Biologists can get a bit flustered when they hear the slur "bird brain," meant to insult a person's intelligence. Birds are capable of doing amazing things, like using tools or making nests that withstand water. Yet, because birds have evolved on a different track than those of mammals and particularly humans, birds have gotten the short end of the stick. However, a recent study conducted may give birds the respect for their intelligence that they deserve.

Conducted on grey parrots, Christian Schloegel and his colleagues in Austria and Germany performed an experiment that had heretofore only been conducted with primates. They had two boxes, one containing walnuts, and one tjat was empty. They would rattle both boxes, giving the indication of food. When this experiment had been conducted with apes, apes would seek out the rattling boxes but remain in place when they heard the empty boxes, recognizing that there was no food in them.

When the experiment was recreated with parrots – marking this as the first time that the experiment had been conducted with birds – the six grey parrots performed the same as apes. Just like apes, they inferred that a noisy box was a full one, and similarly inferred that a silent box was an empty box.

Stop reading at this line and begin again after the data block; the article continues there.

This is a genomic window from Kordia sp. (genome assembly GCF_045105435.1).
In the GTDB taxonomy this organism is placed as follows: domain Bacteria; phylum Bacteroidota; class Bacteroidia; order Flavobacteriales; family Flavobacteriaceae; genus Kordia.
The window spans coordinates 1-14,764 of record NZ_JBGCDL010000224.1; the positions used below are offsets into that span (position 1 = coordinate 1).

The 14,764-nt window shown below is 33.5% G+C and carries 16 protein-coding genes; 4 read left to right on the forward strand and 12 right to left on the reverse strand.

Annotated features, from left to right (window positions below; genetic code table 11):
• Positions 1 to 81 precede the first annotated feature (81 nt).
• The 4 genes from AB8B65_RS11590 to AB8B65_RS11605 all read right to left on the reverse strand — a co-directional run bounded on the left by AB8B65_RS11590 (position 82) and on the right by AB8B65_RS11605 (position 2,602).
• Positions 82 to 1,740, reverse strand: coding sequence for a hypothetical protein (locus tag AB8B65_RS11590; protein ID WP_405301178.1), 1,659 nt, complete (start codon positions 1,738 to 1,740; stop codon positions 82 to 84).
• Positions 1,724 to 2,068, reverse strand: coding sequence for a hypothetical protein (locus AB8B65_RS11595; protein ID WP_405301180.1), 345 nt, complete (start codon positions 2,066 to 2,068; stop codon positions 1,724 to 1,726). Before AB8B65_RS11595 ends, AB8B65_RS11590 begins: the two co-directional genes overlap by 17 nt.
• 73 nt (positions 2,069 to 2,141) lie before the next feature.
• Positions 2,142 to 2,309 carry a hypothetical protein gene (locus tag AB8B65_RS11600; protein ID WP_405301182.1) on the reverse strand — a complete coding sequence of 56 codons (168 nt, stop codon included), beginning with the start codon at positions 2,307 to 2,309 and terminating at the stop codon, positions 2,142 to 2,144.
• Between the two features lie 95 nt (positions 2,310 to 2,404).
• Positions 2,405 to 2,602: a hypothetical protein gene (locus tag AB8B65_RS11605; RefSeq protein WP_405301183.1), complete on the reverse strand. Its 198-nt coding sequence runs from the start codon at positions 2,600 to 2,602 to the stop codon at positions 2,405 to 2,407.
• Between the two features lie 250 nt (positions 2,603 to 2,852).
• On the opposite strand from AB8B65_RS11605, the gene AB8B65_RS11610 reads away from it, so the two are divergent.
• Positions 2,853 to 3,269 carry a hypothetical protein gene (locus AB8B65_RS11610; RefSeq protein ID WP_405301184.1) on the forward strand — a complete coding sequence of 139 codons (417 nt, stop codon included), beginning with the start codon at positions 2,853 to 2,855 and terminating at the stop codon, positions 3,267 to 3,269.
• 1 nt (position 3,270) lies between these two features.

While this ability may not seem that impressive, it is something that humans cannot master until the first three years of their lives. In addition, aside from apes, no other animal was shown to be able to do this, not even monkeys or dogs.

Interestingly though, parrots were better at observing the acoustic cues when boxes were shaken horizontally rather than vertically. Researchers noted that vertical shaking resembled parrots' head-bobbing, so it may have confused them.

Parrot – or psychology – devotees will note that parrots have already proven themselves to be pretty intelligent. The late Alex the parrot, who died in 2007 after 30 years of experiments, was able to count up to 8, and could add two objects together as long as the total did not exceed 6, meaning that his mathematical skills were on par with or exceeded the skills of chimpanzees and other non-human primates. (And let's face it: some humans.) Parrots are also able to speak, and even though their conversation is really just mimicry, that capacity far outpaces that of other birds.

The study was published in the journal, Proceedings of the Royal Society.